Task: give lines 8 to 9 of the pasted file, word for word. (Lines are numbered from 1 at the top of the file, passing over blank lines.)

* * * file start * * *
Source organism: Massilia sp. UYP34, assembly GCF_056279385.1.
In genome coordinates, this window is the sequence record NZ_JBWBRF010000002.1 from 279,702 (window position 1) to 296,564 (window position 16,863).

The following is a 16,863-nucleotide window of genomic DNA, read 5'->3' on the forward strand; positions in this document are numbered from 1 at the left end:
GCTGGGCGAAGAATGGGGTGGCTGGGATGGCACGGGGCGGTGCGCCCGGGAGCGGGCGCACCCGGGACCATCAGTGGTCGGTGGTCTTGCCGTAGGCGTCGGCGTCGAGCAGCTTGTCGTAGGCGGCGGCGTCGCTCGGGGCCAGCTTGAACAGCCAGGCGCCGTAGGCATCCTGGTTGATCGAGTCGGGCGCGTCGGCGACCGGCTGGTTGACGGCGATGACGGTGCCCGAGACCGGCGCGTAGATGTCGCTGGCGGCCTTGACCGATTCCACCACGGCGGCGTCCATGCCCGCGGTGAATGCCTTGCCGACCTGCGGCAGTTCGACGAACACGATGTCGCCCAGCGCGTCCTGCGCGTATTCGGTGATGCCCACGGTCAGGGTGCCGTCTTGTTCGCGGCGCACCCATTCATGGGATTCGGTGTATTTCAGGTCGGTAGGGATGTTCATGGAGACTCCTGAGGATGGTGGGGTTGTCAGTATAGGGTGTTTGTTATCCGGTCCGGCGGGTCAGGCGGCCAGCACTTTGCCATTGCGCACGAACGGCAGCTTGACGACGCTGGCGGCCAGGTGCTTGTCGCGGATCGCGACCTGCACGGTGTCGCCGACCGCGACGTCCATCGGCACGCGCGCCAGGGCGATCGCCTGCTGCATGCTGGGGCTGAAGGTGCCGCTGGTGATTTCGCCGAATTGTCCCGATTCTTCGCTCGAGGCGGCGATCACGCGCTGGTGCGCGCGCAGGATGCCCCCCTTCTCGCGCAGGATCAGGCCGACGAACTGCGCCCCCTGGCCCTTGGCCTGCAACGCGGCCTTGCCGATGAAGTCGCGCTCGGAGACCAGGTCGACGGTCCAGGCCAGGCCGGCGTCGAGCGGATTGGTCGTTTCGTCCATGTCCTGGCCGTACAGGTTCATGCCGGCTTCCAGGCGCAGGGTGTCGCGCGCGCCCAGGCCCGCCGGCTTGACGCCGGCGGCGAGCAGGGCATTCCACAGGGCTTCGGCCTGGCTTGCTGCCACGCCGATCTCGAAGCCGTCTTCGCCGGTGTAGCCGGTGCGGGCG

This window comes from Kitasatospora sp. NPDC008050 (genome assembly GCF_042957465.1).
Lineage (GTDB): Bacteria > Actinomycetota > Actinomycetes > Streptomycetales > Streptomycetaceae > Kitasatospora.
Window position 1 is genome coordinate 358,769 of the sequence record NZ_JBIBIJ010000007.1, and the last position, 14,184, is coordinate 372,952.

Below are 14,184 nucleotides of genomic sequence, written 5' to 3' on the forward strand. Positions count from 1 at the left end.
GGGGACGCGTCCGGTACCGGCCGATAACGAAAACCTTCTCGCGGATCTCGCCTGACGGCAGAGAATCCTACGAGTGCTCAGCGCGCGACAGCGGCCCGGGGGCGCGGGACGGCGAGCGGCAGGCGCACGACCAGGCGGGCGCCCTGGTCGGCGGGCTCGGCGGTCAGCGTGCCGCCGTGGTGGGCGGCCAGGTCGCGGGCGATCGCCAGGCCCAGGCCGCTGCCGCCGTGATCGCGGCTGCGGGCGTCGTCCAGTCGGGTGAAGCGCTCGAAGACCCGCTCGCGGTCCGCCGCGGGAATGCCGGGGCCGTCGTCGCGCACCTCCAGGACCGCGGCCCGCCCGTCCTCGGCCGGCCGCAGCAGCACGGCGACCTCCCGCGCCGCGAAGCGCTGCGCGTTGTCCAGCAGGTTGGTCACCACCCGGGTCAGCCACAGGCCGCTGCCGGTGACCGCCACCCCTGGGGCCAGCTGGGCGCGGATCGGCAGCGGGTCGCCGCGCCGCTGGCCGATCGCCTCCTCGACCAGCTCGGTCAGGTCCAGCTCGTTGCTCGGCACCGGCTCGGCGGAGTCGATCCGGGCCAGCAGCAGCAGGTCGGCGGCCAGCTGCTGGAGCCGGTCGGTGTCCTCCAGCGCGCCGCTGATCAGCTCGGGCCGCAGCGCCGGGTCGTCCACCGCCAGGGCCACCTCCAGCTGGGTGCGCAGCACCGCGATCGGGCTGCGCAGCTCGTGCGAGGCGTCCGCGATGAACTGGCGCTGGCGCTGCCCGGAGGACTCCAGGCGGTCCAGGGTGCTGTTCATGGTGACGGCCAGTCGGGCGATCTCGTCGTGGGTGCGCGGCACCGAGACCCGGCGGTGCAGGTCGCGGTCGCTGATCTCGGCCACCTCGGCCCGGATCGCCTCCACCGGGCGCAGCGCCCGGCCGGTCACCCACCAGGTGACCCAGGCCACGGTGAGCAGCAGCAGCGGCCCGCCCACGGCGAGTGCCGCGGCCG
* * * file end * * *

Below are 14,184 nucleotides of genomic sequence, written 5' to 3' on the forward strand. Positions count from 1 at the left end.
GGGGACGCGTCCGGTACCGGCCGATAACGAAAACCTTCTCGCGGATCTCGCCTGACGGCAGAGAATCCTACGAGTGCTCAGCGCGCGACAGCGGCCCGGGGGCGCGGGACGGCGAGCGGCAGGCGCACGACCAGGCGGGCGCCCTGGTCGGCGGGCTCGGCGGTCAGCGTGCCGCCGTGGTGGGCGGCCAGGTCGCGGGCGATCGCCAGGCCCAGGCCGCTGCCGCCGTGATCGCGGCTGCGGGCGTCGTCCAGTCGGGTGAAGCGCTCGAAGACCCGCTCGCGGTCCGCCGCGGGAATGCCGGGGCCGTCGTCGCGCACCTCCAGGACCGCGGCCCGCCCGTCCTCGGCCGGCCGCAGCAGCACGGCGACCTCCCGCGCCGCGAAGCGCTGCGCGTTGTCCAGCAGGTTGGTCACCACCCGGGTCAGCCACAGGCCGCTGCCGGTGACCGCCACCCCTGGGGCCAGCTGGGCGCGGATCGGCAGCGGGTCGCCGCGCCGCTGGCCGATCGCCTCCTCGACCAGCTCGGTCAGGTCCAGCTCGTTGCTCGGCACCGGCTCGGCGGAGTCGATCCGGGCCAGCAGCAGCAGGTCGGCGGCCAGCTGCTGGAGCCGGTCGGTGTCCTCCAGCGCGCCGCTGATCAGCTCGGGCCGCAGCGCCGGGTCGTCCACCGCCAGGGCCACCTCCAGCTGGGTGCGCAGCACCGCGATCGGGCTGCGCAGCTCGTGCGAGGCGTCCGCGATGAACTGGCGCTGGCGCTGCCCGGAGGACTCCAGGCGGTCCAGGGTGCTGTTCATGGTGACGGCCAGTCGGGCGATCTCGTCGTGGGTGCGCGGCACCGAGACCCGGCGGTGCAGGTCGCGGTCGCTGATCTCGGCCACCTCGGCCCGGATCGCCTCCACCGGGCGCAGCGCCCGGCCGGTCACCCACCAGGTGACCCAGGCCACGGTGAGCAGCAGCAGCGGCCCGCCCACGGCGAGTGCCGCGGCCG